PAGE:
Sporting links to Business Success

Since the beginning of 2011 I’ve been upping the stakes on the fitness front – more swimming, more tennis, more detoxing. And it’s great. I feel energised, positive and focussed to a much higher level than when I’m desk-bound all day.

Last week my swim partner and I changed the timing of our training session. We went from 6.30am (a proper discipline for me – especially when it’s still dark outside) to 12.15am. I had thought we would meet, as usual in the foyer of the swimming pool, however, I quickly realised that he’d arrived early and had just got started. By the time I joined him in the pool he was 16 lengths ahead! A significant lead when we were only doing 50 lengths total that day.

So, no time to delay, I jumped in and got started. My first 5 lengths were filled with thoughts of ‘got to swim faster, got to catch up’. And so I pushed myself and really felt the burn as I focussed on lapping him every 10 lengths instead of my usual every 14.

After about 10 minutes I began to think, ‘you know, I’m focussing on the wrong goal. It’s unreasonable to be referencing myself against a person who started 16 lengths ahead of me. I should be concentrating on my style, my breathing, completing my goal and achieving a personal best.’

And this got me thinking about business success. Sometimes the people whose businesses have been established longer and appear to run so effectively inspire me to move forward faster and to innovate. And sometimes, their persistent emails promoting their next teleclass, next program and next fool-proof system drive me to lose my sense of pride in my own achievements and my own game.

Experience is good, and knowledge is valuable, but it’s a positive and persistent attitude that will keep us driving our business success forward. It’s your journey, your vision and your race with your own expectations.

Me, I’ve resolved to remind myself often that my vision is unique to me and that a daily personal best is a pretty big victory.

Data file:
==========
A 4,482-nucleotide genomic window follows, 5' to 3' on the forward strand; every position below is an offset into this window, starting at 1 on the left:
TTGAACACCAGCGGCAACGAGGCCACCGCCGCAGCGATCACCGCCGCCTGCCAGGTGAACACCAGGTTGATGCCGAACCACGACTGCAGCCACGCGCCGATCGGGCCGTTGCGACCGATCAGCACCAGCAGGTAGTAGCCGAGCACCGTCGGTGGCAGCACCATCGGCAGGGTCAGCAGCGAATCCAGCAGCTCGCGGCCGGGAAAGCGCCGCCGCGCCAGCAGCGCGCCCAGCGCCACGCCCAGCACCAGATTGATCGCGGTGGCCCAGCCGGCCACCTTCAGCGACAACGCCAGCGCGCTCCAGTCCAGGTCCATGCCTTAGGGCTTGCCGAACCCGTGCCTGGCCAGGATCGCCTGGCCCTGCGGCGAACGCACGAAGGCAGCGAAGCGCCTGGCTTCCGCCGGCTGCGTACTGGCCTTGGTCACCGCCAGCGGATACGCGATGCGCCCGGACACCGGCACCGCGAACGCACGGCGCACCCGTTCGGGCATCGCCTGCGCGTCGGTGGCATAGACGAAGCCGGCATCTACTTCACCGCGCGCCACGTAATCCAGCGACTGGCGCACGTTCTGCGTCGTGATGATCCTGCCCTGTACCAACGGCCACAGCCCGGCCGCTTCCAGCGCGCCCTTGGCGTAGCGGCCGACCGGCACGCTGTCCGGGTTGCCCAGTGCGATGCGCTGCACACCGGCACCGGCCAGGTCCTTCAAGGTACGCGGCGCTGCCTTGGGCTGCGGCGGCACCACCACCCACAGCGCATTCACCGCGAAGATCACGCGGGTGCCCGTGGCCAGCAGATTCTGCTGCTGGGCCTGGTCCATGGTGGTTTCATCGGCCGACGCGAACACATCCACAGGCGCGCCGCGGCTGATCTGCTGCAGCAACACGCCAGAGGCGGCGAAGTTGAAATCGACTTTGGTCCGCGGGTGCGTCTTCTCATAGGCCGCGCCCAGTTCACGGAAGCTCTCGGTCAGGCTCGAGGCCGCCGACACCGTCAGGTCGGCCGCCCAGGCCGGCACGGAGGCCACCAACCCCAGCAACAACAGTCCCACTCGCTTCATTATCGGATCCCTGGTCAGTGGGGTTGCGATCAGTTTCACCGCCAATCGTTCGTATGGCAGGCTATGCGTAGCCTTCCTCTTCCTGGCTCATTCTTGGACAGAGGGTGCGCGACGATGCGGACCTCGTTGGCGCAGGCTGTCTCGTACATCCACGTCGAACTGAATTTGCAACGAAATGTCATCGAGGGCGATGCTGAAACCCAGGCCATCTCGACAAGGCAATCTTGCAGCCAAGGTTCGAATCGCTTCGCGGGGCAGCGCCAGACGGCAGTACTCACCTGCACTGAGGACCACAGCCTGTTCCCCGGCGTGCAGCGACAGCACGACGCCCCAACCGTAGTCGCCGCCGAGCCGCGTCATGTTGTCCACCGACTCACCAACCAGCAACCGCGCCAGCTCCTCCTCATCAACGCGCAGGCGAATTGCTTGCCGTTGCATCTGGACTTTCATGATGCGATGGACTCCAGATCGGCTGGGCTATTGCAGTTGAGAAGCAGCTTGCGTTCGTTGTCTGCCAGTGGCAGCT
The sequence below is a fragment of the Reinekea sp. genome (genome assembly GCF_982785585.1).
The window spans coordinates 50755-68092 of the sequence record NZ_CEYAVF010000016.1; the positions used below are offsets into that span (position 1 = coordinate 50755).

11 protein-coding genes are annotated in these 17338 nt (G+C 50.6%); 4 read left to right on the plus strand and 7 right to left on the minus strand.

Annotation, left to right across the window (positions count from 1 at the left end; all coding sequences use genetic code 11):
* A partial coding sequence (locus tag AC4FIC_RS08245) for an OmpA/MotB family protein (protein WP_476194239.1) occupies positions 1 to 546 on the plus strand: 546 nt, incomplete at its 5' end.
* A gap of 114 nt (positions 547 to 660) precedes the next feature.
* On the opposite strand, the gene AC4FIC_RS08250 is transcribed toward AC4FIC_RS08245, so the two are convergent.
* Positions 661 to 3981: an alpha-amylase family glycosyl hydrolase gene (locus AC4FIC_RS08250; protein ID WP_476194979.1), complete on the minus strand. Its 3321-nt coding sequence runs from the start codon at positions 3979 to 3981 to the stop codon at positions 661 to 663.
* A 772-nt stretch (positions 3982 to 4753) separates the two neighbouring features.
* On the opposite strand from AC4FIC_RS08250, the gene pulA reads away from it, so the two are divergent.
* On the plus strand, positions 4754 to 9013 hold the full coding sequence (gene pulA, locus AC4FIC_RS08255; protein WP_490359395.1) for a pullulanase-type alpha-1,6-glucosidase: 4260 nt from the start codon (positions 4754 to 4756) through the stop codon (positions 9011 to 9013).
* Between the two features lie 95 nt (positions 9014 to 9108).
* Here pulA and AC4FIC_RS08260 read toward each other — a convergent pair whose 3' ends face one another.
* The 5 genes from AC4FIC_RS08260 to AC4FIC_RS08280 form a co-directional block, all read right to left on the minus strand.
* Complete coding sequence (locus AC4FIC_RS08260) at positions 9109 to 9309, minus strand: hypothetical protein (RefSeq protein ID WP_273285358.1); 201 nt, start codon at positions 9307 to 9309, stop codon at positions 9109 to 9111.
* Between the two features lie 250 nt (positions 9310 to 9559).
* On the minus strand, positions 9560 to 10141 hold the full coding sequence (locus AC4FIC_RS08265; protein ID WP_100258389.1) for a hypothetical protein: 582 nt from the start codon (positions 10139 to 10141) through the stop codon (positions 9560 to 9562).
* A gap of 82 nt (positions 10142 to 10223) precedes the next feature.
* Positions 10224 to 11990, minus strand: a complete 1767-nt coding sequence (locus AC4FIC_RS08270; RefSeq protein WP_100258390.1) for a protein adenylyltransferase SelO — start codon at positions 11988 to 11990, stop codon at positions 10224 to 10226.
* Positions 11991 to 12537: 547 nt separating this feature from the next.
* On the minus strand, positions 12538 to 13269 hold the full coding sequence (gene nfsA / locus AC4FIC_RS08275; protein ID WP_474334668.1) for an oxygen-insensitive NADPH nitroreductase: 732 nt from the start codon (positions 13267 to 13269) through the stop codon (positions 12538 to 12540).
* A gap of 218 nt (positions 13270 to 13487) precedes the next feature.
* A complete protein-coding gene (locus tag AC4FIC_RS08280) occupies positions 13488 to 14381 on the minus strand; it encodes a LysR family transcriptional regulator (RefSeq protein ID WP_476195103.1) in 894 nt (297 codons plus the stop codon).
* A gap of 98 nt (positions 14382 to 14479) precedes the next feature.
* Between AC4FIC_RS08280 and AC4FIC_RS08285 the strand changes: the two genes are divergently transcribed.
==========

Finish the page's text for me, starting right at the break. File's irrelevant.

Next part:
Your CEO Legacy

There appears that there’s more transparency now of the activities, successes and challenges of the world’s blue chip and corporate leaders. Because of this there’s more demand than ever for CEO Executive Coaching (for which I’m grateful!); encouraging impressive innovation, considered risk taking and personal skills development that the rest of the company can model as well as put their faith in.

So what do companies, workforces and shareholders expect today from a great CEO? A simple answer would be ‘perfection’; much like the new generation of strategic husband hunters who are driven by the myth that somewhere a life-partner exists who is kind, considerate, masculine yet empathetic, genius yet approachable, impulsive yet comfortingly predictable; an uber-provider with a family focus, stunningly handsome and with aspirations only for wife and family.

So, let’s prod the CEO myth a bit then. Are we really looking for the complete package – experience, clarity, contacts, motivation, passion, business prowess, intelligence, inspiration, confidence, intuition, authenticity, honesty and approachability? It’s a huge list. And when I look at it like this it seems to me to be SO much to expect from a single person. And what if a leader has risen through the ranks because they have a natural ability to inspire those around them but they’re not the quickest decision maker? What if someone excels in intuitive marketing delivering consistent off-the-scale results but their contacts book is somewhat limited?